You’ve got services: Web site to stream High Holiday observance

You’ve got services: Web site to stream High Holiday observance

Nowadays it seems that just about everything can be done on the Internet. You can now add going to High Holiday services to that list.
Rabbis Robert Barr and Laura Baum who lead Congregation Beth Adam in Loveland, Ohio, are the founding rabbis for the new Web site,
Barr founded Beth Adam 28 years ago and with Baum taking the lead on the Web site, it launched Sept. 1 after six months of planning.
It is meant to serve as a social networking site for Jews around the world. Because congregations are seeing a decline in membership numbers, Baum said this seemed like a logical solution.
“We started the site because we recognized that synagogues are not attracting as many members as they can,” she said. “We recognize that people’s experiences are growing online and they are doing social networking. It (the Web site) can be in addition to or in place of a typical congregation experience.”
Beth Adam is an unaffiliated congregation, which is working with Since it’s launch, the Web site has already registered 60 individuals and has had more than 300 visitors.
One of the most unique features of the Web site is the option for registered users to watch Beth Adam’s Rosh Hashana services live on the Internet. The site will show a live feed during Monday night’s service at 8:15 p.m., and then Tuesday’s morning service at 10:30 a.m.
The videos of the service will also be saved and logged on the Web site, so that viewers can watch them later on.
For those with physical disabilities or all others who are unable to attend their congregation’s services, Baum said the Web site is the next best thing.
While she believes that it’s important to have a congregation to go to, she knows it’s not possible for everyone.
“I hope that people can find a community where they are comfortable with a congregation,” she said. “ But I would much rather them have a High Holiday experience rather than having no High Holiday experience.”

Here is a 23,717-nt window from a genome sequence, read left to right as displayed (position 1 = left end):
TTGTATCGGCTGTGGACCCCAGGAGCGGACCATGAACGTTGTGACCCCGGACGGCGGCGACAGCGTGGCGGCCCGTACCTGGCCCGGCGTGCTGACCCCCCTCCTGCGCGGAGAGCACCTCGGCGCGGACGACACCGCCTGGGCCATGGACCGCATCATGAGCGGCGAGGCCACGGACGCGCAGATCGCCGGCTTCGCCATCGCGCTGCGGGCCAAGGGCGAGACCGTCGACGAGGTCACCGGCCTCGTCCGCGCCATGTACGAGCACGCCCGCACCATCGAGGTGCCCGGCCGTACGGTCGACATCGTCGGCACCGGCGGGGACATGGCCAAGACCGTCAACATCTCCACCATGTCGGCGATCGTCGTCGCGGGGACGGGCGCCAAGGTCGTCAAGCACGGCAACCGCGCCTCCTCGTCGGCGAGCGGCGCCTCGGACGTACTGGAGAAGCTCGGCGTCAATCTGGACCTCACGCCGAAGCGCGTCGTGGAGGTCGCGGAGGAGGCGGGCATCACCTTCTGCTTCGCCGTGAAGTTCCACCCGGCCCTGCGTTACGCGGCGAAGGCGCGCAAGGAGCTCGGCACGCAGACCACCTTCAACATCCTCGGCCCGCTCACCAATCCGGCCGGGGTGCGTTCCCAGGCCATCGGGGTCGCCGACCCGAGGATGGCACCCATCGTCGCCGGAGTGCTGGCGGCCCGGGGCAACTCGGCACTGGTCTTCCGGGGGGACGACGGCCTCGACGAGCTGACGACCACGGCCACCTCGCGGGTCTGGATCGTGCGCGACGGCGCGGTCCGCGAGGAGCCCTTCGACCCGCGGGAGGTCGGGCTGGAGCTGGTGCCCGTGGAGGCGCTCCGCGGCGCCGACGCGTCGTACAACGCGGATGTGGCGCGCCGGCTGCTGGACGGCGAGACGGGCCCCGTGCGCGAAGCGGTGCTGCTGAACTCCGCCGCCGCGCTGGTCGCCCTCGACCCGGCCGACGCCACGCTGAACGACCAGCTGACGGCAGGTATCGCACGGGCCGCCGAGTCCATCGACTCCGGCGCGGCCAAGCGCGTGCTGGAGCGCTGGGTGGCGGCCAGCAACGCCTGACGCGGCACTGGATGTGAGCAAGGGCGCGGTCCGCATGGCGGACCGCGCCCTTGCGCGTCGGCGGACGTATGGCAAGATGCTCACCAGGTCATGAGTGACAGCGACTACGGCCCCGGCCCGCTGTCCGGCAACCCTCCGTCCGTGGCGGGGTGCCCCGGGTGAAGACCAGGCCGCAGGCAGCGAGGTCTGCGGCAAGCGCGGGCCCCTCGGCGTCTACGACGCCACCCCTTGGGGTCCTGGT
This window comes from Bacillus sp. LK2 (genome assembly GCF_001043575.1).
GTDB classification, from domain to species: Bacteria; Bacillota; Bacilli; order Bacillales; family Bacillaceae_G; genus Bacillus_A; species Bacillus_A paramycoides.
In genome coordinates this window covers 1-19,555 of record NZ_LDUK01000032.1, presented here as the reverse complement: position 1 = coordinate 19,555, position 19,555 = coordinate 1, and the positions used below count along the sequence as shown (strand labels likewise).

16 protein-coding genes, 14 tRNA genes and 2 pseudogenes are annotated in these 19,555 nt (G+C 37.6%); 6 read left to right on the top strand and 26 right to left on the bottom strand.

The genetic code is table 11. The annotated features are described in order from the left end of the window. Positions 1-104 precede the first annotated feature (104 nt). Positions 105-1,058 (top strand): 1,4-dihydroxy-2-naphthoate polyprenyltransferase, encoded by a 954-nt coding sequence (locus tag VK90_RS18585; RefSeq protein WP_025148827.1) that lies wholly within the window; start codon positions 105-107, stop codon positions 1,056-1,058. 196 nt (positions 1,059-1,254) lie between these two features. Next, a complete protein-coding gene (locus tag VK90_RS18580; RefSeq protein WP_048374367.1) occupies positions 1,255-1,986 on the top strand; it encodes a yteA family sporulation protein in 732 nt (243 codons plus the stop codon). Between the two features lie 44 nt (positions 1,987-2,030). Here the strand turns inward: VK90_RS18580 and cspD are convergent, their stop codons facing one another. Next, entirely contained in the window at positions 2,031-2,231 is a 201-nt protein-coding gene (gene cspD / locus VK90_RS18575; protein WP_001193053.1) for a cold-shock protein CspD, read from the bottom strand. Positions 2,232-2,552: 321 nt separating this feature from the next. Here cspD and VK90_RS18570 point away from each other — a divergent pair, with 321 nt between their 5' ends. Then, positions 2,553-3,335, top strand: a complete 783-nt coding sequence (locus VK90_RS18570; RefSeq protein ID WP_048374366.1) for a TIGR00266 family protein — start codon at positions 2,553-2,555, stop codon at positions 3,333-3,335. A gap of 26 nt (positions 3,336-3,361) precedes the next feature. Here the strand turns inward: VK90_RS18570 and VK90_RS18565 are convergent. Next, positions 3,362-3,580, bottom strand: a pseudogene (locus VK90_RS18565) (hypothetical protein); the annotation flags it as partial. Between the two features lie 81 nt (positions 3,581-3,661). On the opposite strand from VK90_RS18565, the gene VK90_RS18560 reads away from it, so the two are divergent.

With our culture constantly changing and becoming more technological, this is just one way to stay with the times.
“Judaism has survived and thrived because of its ability to evolve and modernize, Baum said.”
“I think the reality is that the Jewish community is radically changing,” Barr said. “Sixty percent of the Jewish community is unaffiliated today.”
Barr explained that people aren’t staying put anymore, and this is a way for people to stay connected to their community.
“The younger Jewish community is extremely mobile,” Barr said. “They want to remain connected to a community special to them.”
There is no fee to join the Web site, which is constantly being updated with new features.
Most recently, forums were added to the site, allowing users to discuss topics concerning Jewish life and Israel.
“The site is still a work in progress,” Baum said. “We’re trying things and getting people’s feedback. We want active participation.”
There are only plans to show Rosh Hashana and Yom Kippur services online currently, however, depending on the interest in the High Holiday broadcasts, the Web site might begin to broadcast weekly Shabbat services.

(Mike Zoller can be reached at

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